Aggregates Manager

August 2014

Aggregates Manager Digital Magazine

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Page 26 of 43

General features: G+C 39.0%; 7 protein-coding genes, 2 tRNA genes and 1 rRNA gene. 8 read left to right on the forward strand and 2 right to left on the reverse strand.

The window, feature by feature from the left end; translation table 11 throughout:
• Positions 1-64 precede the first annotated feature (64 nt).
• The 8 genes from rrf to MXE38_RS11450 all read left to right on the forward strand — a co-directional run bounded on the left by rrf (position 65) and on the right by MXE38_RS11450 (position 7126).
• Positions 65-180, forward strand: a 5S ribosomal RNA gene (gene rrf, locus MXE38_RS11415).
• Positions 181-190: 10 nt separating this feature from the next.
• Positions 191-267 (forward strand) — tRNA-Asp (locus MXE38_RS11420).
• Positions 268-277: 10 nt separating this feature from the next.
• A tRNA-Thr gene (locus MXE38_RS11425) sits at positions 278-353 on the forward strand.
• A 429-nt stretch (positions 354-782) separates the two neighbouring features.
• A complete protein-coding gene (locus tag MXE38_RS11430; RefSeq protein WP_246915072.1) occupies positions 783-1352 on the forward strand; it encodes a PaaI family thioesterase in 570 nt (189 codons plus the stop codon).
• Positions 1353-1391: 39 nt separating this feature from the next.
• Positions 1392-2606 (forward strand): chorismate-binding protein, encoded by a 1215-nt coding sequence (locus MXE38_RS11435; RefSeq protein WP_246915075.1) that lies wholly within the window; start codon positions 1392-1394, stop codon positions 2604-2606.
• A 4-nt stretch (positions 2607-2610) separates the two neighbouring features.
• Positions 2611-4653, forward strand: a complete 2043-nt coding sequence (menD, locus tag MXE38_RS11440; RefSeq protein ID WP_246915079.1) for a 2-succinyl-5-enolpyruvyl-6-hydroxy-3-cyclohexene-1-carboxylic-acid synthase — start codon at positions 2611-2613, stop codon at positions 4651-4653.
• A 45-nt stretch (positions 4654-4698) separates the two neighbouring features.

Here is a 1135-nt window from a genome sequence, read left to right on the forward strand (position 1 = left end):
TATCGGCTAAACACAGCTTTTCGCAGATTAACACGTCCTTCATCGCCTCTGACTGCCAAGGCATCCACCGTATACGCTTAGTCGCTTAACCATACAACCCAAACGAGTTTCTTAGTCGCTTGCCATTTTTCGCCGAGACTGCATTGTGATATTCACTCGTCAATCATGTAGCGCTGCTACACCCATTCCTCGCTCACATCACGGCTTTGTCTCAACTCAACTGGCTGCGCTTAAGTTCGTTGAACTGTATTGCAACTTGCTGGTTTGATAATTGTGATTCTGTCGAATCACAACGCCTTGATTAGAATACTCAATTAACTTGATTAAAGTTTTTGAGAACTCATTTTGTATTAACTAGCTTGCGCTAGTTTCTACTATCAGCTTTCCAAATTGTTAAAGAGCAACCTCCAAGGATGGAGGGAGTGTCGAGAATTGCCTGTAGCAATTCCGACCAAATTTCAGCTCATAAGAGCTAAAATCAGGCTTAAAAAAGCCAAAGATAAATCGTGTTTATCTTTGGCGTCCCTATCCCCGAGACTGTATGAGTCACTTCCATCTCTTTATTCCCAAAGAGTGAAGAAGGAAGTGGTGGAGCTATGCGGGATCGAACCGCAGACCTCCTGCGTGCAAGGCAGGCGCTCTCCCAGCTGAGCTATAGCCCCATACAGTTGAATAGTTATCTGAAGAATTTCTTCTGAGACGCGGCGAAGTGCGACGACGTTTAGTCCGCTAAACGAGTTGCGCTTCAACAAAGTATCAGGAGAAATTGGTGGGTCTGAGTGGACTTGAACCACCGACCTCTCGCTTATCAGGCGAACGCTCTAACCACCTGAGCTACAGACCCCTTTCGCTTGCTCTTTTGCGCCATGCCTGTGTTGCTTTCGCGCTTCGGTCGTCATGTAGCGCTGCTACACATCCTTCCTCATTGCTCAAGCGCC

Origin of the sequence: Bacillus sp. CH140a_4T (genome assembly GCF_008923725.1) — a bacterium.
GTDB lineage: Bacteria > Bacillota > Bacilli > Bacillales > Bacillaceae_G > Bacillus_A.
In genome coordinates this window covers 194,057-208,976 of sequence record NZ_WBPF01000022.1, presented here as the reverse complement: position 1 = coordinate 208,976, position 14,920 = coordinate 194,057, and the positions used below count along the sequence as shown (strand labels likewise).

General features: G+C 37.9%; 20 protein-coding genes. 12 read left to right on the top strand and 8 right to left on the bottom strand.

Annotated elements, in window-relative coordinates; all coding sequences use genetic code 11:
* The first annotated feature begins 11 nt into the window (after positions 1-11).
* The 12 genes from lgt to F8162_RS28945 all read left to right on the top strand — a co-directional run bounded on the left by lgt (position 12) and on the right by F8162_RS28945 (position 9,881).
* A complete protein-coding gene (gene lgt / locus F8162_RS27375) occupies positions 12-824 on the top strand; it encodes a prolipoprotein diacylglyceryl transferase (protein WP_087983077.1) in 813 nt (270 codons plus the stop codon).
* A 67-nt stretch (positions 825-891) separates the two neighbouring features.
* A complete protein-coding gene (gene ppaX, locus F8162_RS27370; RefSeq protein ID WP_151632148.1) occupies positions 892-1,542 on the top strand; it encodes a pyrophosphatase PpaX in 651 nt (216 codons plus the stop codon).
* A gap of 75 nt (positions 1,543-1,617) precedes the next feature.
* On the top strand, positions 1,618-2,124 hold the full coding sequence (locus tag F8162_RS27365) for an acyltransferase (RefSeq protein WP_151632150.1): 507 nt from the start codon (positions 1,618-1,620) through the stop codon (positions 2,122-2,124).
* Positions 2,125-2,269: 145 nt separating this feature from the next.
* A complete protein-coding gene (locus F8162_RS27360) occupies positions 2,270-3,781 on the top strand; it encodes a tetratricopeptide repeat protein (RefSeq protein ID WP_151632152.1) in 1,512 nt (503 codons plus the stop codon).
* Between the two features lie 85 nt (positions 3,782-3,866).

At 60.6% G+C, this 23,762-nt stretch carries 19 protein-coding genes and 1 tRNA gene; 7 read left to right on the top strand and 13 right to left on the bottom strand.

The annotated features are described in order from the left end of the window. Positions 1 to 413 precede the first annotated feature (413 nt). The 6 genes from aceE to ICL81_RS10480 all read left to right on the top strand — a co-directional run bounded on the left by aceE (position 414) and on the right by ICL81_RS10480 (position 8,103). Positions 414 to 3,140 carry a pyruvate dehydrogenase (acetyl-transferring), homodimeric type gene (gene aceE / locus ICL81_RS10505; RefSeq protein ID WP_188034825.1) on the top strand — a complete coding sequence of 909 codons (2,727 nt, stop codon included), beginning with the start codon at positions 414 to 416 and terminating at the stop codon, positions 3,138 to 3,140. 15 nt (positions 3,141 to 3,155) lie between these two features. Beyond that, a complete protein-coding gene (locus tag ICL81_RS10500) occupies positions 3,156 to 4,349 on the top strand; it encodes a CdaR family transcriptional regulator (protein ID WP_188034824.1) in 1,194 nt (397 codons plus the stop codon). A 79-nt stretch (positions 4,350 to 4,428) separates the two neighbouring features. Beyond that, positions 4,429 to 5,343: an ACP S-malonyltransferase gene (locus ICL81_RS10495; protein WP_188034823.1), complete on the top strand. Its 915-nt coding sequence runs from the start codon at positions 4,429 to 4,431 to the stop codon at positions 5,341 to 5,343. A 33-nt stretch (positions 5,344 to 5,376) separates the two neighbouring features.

EQUIPMENT MANAGEMENT 25 AGGREGATES MANAGER August 2014 Note the numbered lines to the le of each section on the page. ese reference other sections in the drawing set. You will occasionally fi nd a wire or device that continues to another area in the drawing set. Using a multi-meter for troubleshooting Multi-meters come in a variety of styles, but o en carry similar features. Most will allow AC and DC voltage readings up to 300 volts, resistance, and continuity checking, as well as current and milliamp readings up to 10 amps. Some of the higher end units off er auto scaling and even source milliamps, voltage, and RTD for simulations. It is important for the technician to recognize the selection of lead plug-ins. is is necessary to change for reading amps or transmi er signal milliamps (ma). Since amperage is read in series of a circuit and voltage is read in parallel, the leads must be plugged into the proper ports for operation. If leads are le in the amperage ports while testing for voltage, you will most likely blow the internal fuse. Make sure you keep spares because this is a common mistake. When testing voltage or current, always start at the highest se ing on the meter if signal values are unknown. You can then select lower ranges to improve the reading resolution. When measuring resistance, always verify that power is off and locked out. It is usually a good idea to li fi eld wires from terminals when measuring resistance to isolate your components and avoid reading paralleled resistance elsewhere in the circuit. When reading fuses for continuity, pull them out fi rst. You could read a low resis- tance through motor windings or a transformer and think the fuse is good! When troubleshooting power circuits such as 480vac or 600vac motor circuits, it is o en necessary to own a clamp current meter. is will allow for independent phase current testing without li ing any wires on terminals. Motor circuit troubleshooting Recognizing issues in the motor control circuit should be a straightforward task. Motor issues typically present them- selves as blown fuses, tripped feeder breakers, open windings in a phase, bad contactor, defective overload, seized motor, or mechanical jam. First, check the fuses or feeder breaker above the starter contactor. With power off , each of the three-phase fuses can be pulled to check for continuity. Analyzing the motor circuit requires a clamp-on amp meter. Watch the motor control circuit while an operator engages the run command. If the contactor energizes and trips a breaker and immediately blows a fuse, this is a sign of a short in either the motor wind- ings or the wiring. With power off , read resistance between each phase on the starter load side outgoing terminals. e larger the motor, the lower the resistance, but the resistance should be the same across each phase. If a phase is shorted in the motor or wiring, you would read 0 resistance. Also measure resistance between each phase and ground. is resistance should be in the millions of ohms. If a short exists in the motor or wiring to ground, you will read very low resistance. Now, isolate the motor at the motor terminal junction box and see if the short is in the wiring back to the starter or in the motor windings. On dredges, old corroded wiring or water in fi eld terminal boxes is o en the culprit. If a short is not discovered, the issue may be an open wire or winding on the motor. A bad contact in the starter contactor will cause the same open eff ect. When one of the three phases is open, the motor will hum loudly while vibrating, and the two phases with connectivity to the motor will read high locked ro- tor current with a clamp-on amp meter. e phase that reads no current is the open circuit. With power off and locked out, you can test the starter con- tactor contacts and overloads with a continuity test across the individual phase of the contactor. You should read open circuit until you physically press in the contactor. While pressed in, you would read 0 ohms if the contactor and overloads are good. If this proves okay, the next step is to check your wiring and isolate the motor windings with resistance checks along the way. PLC I/O troubleshooting It is common for laymen to blame PLC code or hardware for Clamp-on amp meter

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